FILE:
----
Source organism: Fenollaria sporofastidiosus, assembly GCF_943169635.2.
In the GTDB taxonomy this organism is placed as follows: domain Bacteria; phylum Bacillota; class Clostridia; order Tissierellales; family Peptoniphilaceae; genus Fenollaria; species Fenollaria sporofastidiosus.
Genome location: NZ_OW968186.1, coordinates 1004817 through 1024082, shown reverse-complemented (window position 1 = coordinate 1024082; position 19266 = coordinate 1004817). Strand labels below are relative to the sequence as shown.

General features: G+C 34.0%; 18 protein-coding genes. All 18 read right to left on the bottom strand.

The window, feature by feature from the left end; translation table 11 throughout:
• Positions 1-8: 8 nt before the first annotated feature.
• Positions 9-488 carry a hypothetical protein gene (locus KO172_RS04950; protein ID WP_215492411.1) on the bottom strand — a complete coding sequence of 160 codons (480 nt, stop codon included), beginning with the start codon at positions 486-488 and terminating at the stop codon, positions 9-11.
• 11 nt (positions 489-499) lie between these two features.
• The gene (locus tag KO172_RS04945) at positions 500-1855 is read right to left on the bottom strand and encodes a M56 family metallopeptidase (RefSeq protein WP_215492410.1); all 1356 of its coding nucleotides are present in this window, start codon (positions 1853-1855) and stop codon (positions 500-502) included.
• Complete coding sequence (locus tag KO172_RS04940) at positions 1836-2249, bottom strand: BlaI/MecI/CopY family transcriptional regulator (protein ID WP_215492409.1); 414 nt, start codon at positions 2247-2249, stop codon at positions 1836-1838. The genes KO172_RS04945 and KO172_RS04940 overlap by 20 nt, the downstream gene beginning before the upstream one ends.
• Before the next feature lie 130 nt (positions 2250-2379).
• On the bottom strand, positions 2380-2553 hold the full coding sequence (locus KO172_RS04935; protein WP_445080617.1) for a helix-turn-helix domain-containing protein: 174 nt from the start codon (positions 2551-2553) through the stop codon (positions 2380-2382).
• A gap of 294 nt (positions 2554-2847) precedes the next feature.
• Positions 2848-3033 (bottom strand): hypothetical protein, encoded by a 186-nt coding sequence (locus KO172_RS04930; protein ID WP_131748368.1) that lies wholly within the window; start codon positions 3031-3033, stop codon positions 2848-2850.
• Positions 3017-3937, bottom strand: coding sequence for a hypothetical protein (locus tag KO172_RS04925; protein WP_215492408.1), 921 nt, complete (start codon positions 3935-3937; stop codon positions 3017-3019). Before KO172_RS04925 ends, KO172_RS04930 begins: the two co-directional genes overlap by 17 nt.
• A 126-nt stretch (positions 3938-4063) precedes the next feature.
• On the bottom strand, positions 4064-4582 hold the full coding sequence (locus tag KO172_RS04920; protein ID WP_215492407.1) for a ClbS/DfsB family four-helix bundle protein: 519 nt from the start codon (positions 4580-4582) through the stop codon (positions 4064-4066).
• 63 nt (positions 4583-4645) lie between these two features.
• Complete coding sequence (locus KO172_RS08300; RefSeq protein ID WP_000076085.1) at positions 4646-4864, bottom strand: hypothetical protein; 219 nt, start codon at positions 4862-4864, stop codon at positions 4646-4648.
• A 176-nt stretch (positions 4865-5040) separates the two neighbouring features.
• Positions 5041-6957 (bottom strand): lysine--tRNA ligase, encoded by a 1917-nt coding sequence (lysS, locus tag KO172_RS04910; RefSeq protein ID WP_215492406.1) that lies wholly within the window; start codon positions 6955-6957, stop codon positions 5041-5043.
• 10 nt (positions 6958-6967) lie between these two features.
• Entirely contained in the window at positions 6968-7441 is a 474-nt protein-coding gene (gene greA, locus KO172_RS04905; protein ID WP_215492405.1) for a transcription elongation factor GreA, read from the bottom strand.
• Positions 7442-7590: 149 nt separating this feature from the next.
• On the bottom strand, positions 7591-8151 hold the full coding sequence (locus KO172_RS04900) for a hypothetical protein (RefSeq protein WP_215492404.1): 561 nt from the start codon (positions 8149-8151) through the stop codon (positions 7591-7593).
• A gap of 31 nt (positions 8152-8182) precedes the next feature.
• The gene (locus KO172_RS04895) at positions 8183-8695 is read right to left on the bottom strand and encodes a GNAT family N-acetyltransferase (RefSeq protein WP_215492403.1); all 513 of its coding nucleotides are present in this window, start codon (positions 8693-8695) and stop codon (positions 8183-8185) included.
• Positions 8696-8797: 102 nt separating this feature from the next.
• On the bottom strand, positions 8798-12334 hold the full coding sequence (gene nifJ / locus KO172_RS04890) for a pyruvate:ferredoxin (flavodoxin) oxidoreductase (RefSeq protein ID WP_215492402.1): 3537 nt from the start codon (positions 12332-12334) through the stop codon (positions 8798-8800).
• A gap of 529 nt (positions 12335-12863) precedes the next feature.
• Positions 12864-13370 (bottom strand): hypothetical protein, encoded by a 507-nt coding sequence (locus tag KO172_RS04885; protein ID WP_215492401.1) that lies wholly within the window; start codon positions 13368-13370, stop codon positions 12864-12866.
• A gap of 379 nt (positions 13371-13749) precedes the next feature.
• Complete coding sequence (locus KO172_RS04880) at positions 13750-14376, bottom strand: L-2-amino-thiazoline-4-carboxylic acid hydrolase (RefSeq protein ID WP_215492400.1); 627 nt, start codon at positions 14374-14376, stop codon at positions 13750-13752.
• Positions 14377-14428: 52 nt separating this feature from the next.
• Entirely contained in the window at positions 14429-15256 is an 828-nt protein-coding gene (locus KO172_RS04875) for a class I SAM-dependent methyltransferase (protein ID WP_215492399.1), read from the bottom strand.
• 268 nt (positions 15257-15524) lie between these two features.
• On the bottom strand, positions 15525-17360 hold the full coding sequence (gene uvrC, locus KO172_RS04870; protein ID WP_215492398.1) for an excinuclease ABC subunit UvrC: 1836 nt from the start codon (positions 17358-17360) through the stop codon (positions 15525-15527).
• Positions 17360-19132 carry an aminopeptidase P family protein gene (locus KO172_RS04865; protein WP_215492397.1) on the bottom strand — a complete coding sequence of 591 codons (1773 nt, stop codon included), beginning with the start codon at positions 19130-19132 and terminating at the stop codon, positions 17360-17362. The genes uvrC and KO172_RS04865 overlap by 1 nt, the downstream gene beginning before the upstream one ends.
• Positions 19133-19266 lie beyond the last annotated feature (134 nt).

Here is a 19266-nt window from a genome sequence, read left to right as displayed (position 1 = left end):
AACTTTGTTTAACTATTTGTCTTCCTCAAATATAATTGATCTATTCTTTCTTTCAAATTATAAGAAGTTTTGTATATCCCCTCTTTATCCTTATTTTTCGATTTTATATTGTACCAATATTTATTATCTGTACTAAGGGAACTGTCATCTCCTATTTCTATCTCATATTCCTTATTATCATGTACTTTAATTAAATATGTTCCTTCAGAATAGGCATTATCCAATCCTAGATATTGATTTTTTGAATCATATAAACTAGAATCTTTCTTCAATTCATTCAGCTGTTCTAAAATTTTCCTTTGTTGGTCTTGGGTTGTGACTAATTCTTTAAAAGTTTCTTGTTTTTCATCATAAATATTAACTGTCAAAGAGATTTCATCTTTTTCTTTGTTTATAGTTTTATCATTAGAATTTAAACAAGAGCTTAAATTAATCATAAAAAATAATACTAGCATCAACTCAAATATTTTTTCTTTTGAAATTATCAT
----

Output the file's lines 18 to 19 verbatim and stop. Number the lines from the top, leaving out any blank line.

• 63 nt (positions 4583-4645) lie between these two features.
• Complete coding sequence (locus KO172_RS08300; RefSeq protein ID WP_000076085.1) at positions 4646-4864, bottom strand: hypothetical protein; 219 nt, start codon at positions 4862-4864, stop codon at positions 4646-4648.